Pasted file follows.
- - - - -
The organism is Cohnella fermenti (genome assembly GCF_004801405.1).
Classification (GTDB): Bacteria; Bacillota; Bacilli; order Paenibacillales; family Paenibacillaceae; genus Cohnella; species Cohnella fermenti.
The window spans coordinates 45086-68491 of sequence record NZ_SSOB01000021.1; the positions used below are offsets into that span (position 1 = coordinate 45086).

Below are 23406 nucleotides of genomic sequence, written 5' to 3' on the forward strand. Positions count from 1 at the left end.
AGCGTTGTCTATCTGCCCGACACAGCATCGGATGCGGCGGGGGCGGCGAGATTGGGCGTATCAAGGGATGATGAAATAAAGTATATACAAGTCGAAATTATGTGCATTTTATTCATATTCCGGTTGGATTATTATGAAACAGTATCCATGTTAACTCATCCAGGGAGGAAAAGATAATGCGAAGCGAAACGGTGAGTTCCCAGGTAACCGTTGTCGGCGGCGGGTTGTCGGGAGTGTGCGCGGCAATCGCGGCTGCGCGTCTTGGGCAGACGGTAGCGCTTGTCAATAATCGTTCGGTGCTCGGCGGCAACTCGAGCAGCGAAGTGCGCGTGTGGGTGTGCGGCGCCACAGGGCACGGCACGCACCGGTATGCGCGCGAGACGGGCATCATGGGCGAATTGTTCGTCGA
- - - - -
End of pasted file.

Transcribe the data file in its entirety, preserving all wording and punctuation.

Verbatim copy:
The organism is Cohnella fermenti (genome assembly GCF_004801405.1).
Classification (GTDB): Bacteria; Bacillota; Bacilli; order Paenibacillales; family Paenibacillaceae; genus Cohnella; species Cohnella fermenti.
The window spans coordinates 45086-68491 of sequence record NZ_SSOB01000021.1; the positions used below are offsets into that span (position 1 = coordinate 45086).

Below are 23406 nucleotides of genomic sequence, written 5' to 3' on the forward strand. Positions count from 1 at the left end.
AGCGTTGTCTATCTGCCCGACACAGCATCGGATGCGGCGGGGGCGGCGAGATTGGGCGTATCAAGGGATGATGAAATAAAGTATATACAAGTCGAAATTATGTGCATTTTATTCATATTCCGGTTGGATTATTATGAAACAGTATCCATGTTAACTCATCCAGGGAGGAAAAGATAATGCGAAGCGAAACGGTGAGTTCCCAGGTAACCGTTGTCGGCGGCGGGTTGTCGGGAGTGTGCGCGGCAATCGCGGCTGCGCGTCTTGGGCAGACGGTAGCGCTTGTCAATAATCGTTCGGTGCTCGGCGGCAACTCGAGCAGCGAAGTGCGCGTGTGGGTGTGCGGCGCCACAGGGCACGGCACGCACCGGTATGCGCGCGAGACGGGCATCATGGGCGAATTGTTCGTCGA